By Using Wiesenthal Gala for a Rant Against Netanyahu, Honoree Ari Emanuel Lost the Plot

As a result, the gala became about him, and not an organization, as he himself said in his speech, that does “indispensable work to fight anti-Semitism and hate in all its forms,” and that “we need now more than ever.”
May 23, 2024
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Up until honoree Ari Emanuel began his divisive rant against Benjamin Netanyahu at the Simon Wiesenthal Center’s National Tribute Gala last night, the evening was everything you’d expect from these kinds of events—uplifting, unifying and hopeful.

Everyone knows that this is what fundraising galas are for—to unite people around a mission, not divide them around politics.

Indeed, in his opening remarks, new CEO Jim Berk praised Emanuel for his “leadership in supporting this event, and our mission” and for “exemplifying how all executives and people of influence should behave.”

The evening, which honored Hollywood powerhouse Emanuel with its Humanitarian Prize, focused on how the SWC is doubling down on its mission to fight hate and promote tolerance in light of the alarming rise in antisemitism since October 7. The videos, the speakers, the honorees were all there to pull at the heartstrings, which is exactly what these galas must do to succeed. By the time you get to the valet line, your heart should be full of empathy for the cause.

In this case, however, by the time people got to the valet all they could talk about was Emanuel’s surprise rant against Netanyahu. There were even boos and walk outs. The story of the rant is now all over the Hollywood press.

You’d never guess Emanuel would have gone in that direction by listening to the powerful first half of his speech, which is worth quoting in full:

“I want to thank the Simon Wiesenthal Center for this honor and for the indispensable work you do to fight anti-Semitism and hate in all its forms. We need you now more than ever.

“This is a painful and crucial moment for all of us who are Jews and who love Israel. It is not a moment to stay silent.

“My connection to Israel goes back to before I was born and even before the state of Israel was founded.

“In 1933, my uncle Emanuel Auerbach died during a massive protest in Jerusalem when a bullet struck him and killed him. Our last name was changed to Emanuel in his memory. I remember sitting with my family in front of the TV watching the first early morning reports when the Six-Day War started, praying that Israel would survive. Less than three weeks later, my mother, my brothers and I were on a plane to be in Israel ourselves. We returned summer after summer for six years.

“Israel is a small country. And in the entire world, there are only 15 million Jews. Precariousness is not something that ever needs to be explained to a Jew. We’re keenly aware of our position in the world — and what can happen if we forget.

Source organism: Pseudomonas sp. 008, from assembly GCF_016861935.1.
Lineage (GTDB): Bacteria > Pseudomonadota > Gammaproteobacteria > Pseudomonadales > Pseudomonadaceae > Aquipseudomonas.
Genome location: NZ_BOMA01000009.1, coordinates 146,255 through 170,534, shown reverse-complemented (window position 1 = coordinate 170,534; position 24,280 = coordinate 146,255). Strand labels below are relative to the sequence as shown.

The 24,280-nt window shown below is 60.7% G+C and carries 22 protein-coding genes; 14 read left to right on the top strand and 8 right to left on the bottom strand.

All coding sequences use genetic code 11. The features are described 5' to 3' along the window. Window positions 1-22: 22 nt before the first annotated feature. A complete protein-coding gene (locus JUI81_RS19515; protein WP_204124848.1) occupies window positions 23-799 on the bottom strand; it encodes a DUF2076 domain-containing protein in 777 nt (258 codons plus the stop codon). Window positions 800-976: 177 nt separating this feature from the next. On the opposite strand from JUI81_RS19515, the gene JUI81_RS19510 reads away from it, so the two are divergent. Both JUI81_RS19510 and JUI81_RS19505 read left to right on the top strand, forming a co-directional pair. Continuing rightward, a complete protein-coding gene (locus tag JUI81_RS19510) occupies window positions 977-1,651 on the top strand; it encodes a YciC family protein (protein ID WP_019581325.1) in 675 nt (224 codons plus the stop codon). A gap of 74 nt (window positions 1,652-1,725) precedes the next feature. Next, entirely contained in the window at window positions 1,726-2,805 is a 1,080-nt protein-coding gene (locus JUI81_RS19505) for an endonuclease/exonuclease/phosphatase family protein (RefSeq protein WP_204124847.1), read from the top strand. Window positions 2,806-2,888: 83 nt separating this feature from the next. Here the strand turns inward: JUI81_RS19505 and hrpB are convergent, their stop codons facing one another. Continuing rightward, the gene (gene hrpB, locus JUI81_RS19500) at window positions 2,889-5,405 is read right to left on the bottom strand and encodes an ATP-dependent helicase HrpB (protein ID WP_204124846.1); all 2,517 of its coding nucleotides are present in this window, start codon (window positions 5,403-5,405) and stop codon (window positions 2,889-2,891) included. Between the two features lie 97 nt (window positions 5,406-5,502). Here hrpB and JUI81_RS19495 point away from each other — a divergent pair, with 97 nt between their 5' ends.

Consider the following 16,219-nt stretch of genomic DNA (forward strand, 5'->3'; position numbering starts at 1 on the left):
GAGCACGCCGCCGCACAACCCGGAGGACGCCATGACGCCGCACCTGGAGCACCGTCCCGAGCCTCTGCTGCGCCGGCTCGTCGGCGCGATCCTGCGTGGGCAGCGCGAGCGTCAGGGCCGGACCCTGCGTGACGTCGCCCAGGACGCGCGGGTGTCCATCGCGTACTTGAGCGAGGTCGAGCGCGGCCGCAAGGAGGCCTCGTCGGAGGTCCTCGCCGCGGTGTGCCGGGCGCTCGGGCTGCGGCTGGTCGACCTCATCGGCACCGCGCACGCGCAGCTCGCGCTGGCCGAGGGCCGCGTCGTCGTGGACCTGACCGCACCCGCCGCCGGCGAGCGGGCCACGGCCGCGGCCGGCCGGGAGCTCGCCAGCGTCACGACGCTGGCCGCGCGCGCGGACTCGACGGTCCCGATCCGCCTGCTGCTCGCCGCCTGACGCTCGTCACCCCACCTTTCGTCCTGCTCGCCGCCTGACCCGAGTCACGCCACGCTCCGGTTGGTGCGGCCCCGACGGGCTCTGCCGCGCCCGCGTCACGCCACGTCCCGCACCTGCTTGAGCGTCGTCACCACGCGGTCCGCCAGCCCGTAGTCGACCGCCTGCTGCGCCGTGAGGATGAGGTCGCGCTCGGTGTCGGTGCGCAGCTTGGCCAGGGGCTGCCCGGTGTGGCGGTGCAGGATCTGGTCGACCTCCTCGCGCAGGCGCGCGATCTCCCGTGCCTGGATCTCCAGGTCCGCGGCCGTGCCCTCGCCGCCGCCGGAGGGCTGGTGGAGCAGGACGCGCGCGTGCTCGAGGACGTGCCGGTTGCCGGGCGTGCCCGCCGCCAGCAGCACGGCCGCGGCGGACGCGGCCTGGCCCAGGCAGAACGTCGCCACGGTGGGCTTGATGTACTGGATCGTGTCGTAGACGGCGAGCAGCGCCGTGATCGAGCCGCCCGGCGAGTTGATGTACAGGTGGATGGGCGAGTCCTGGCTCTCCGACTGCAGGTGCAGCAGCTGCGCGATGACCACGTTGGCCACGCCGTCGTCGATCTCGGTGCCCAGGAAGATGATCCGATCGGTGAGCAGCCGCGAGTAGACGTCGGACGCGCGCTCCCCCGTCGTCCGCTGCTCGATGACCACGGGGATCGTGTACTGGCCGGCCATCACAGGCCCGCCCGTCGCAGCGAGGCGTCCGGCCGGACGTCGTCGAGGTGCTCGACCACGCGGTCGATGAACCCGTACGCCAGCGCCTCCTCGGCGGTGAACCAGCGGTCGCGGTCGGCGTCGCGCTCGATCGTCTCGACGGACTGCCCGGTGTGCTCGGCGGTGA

“So we have to be better. Stronger. Wiser.

“One lesson of our history is that we must defend ourselves.

“All wars are brutal. Women, children, and civilians suffer. It is terrible.

“Yet some wars are justified. Israel did not start the war in Gaza. Hamas did.

“And I won’t even dignify with a response the outrageous decision by the I.C.C. to equate the murderous attacks by Hamas with Israel’s right to defend itself.

“Hamas slaughtered innocent Israelis — as well as civilians of the United States, Canada, Germany, Thailand, and many other countries. They were sexually assaulted, raped, mutilated, and tortured.

“Hamas has pledged to wipe out Israel. That is its raison d’etre. We all know in this room what “from the river to the sea” means — it’s a promise to eliminate Israel and all the Jews from the river to the sea.

“That is the definition of genocide.

“People who chant this slogan are calling for the end of the Jewish state. Students who say ‘Zionists don’t deserve to live’ are not misguided kids — they’re anti-Semitic thugs. This isn’t about free speech. It’s about right and wrong.

“The world is rightly outraged by the deaths of innocent Palestinians in this war. The UN has now cut by nearly half the number of women and children believed to have been killed in Gaza.

“But there is no doubt the number is still heartbreaking.

“The loss of even a single innocent child is a tragedy.

“But Israel cannot be the only country in the world that has to put up with terrorists on both its northern and southern border who, again and again, openly state their commitment to the destruction of Israel and all Jews, and act on that commitment.

“And who on October 7th broke another cease fire. The sort of cease fire that many are calling for now.